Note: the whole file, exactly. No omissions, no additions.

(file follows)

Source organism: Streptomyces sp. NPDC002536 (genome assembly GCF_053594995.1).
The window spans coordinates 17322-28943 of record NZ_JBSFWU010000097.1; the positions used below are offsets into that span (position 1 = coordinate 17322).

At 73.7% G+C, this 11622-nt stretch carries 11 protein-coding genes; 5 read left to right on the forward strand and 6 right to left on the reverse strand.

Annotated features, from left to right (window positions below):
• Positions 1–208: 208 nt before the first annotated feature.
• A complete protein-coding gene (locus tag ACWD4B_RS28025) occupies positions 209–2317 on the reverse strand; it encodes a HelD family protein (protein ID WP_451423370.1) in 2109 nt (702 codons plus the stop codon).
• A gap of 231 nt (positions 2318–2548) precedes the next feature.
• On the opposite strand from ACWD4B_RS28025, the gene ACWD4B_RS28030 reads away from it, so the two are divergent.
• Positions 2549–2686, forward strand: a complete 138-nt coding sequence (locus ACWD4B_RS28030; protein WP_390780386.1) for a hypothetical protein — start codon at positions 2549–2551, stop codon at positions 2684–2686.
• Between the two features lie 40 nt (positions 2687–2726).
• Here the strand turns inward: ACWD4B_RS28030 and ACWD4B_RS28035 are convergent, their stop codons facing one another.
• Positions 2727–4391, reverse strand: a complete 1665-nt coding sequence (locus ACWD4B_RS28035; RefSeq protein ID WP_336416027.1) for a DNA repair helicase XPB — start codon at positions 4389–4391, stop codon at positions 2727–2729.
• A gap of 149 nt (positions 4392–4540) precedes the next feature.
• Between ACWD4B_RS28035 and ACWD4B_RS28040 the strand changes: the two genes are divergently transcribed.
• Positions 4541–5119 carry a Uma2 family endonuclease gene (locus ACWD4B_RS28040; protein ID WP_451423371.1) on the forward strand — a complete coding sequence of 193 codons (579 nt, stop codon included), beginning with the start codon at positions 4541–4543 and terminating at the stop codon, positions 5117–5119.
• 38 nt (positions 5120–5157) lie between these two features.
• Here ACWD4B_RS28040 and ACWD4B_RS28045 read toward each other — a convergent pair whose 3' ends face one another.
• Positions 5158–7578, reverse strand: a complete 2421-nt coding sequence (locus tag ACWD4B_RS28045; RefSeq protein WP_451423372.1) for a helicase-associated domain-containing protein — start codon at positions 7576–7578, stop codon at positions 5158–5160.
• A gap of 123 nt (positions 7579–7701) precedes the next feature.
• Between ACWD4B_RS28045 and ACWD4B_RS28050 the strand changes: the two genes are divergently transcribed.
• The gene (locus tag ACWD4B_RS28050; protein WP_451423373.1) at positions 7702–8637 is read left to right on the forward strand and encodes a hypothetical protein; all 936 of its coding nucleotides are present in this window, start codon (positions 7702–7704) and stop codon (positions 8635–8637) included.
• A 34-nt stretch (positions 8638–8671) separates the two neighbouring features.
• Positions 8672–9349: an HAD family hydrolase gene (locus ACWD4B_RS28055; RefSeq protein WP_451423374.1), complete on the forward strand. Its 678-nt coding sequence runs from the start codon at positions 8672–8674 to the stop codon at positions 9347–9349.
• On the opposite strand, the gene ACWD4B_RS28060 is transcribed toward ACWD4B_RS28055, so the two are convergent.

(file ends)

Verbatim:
Source organism: Streptomyces sp. NPDC002536 (genome assembly GCF_053594995.1).
The window spans coordinates 17322-28943 of record NZ_JBSFWU010000097.1; the positions used below are offsets into that span (position 1 = coordinate 17322).

At 73.7% G+C, this 11622-nt stretch carries 11 protein-coding genes; 5 read left to right on the forward strand and 6 right to left on the reverse strand.

Annotated features, from left to right (window positions below):
• Positions 1–208: 208 nt before the first annotated feature.
• A complete protein-coding gene (locus tag ACWD4B_RS28025) occupies positions 209–2317 on the reverse strand; it encodes a HelD family protein (protein ID WP_451423370.1) in 2109 nt (702 codons plus the stop codon).
• A gap of 231 nt (positions 2318–2548) precedes the next feature.
• On the opposite strand from ACWD4B_RS28025, the gene ACWD4B_RS28030 reads away from it, so the two are divergent.
• Positions 2549–2686, forward strand: a complete 138-nt coding sequence (locus ACWD4B_RS28030; protein WP_390780386.1) for a hypothetical protein — start codon at positions 2549–2551, stop codon at positions 2684–2686.
• Between the two features lie 40 nt (positions 2687–2726).
• Here the strand turns inward: ACWD4B_RS28030 and ACWD4B_RS28035 are convergent, their stop codons facing one another.
• Positions 2727–4391, reverse strand: a complete 1665-nt coding sequence (locus ACWD4B_RS28035; RefSeq protein ID WP_336416027.1) for a DNA repair helicase XPB — start codon at positions 4389–4391, stop codon at positions 2727–2729.
• A gap of 149 nt (positions 4392–4540) precedes the next feature.
• Between ACWD4B_RS28035 and ACWD4B_RS28040 the strand changes: the two genes are divergently transcribed.
• Positions 4541–5119 carry a Uma2 family endonuclease gene (locus ACWD4B_RS28040; protein ID WP_451423371.1) on the forward strand — a complete coding sequence of 193 codons (579 nt, stop codon included), beginning with the start codon at positions 4541–4543 and terminating at the stop codon, positions 5117–5119.
• 38 nt (positions 5120–5157) lie between these two features.
• Here ACWD4B_RS28040 and ACWD4B_RS28045 read toward each other — a convergent pair whose 3' ends face one another.
• Positions 5158–7578, reverse strand: a complete 2421-nt coding sequence (locus tag ACWD4B_RS28045; RefSeq protein WP_451423372.1) for a helicase-associated domain-containing protein — start codon at positions 7576–7578, stop codon at positions 5158–5160.
• A gap of 123 nt (positions 7579–7701) precedes the next feature.
• Between ACWD4B_RS28045 and ACWD4B_RS28050 the strand changes: the two genes are divergently transcribed.
• The gene (locus tag ACWD4B_RS28050; protein WP_451423373.1) at positions 7702–8637 is read left to right on the forward strand and encodes a hypothetical protein; all 936 of its coding nucleotides are present in this window, start codon (positions 7702–7704) and stop codon (positions 8635–8637) included.
• A 34-nt stretch (positions 8638–8671) separates the two neighbouring features.
• Positions 8672–9349: an HAD family hydrolase gene (locus ACWD4B_RS28055; RefSeq protein WP_451423374.1), complete on the forward strand. Its 678-nt coding sequence runs from the start codon at positions 8672–8674 to the stop codon at positions 9347–9349.
• On the opposite strand, the gene ACWD4B_RS28060 is transcribed toward ACWD4B_RS28055, so the two are convergent.